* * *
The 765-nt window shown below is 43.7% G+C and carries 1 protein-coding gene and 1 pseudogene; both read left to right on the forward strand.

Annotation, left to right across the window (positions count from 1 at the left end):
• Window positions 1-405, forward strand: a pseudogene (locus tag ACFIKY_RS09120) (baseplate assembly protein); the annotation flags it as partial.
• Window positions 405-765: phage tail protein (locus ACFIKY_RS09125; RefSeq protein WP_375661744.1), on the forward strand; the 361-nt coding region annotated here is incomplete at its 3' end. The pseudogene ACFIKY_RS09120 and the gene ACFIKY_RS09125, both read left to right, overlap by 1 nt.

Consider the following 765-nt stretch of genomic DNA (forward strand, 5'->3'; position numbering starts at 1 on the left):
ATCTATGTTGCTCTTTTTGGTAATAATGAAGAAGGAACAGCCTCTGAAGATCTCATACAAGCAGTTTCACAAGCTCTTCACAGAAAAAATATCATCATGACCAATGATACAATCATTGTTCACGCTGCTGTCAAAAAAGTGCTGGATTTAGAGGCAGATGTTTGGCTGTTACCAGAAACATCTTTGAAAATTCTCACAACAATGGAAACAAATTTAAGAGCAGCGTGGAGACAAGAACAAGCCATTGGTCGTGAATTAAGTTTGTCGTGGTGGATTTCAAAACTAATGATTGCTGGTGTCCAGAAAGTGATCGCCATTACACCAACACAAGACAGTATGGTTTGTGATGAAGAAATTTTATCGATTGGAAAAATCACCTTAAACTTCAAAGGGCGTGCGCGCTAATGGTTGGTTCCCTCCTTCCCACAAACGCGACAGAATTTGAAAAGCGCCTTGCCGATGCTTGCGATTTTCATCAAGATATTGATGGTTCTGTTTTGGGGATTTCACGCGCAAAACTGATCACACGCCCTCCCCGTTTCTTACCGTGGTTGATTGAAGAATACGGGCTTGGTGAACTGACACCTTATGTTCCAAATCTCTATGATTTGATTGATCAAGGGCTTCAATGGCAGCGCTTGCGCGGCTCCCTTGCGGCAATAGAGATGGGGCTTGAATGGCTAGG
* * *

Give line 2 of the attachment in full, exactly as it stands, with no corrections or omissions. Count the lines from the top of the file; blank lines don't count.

Annotation, left to right across the window (positions count from 1 at the left end):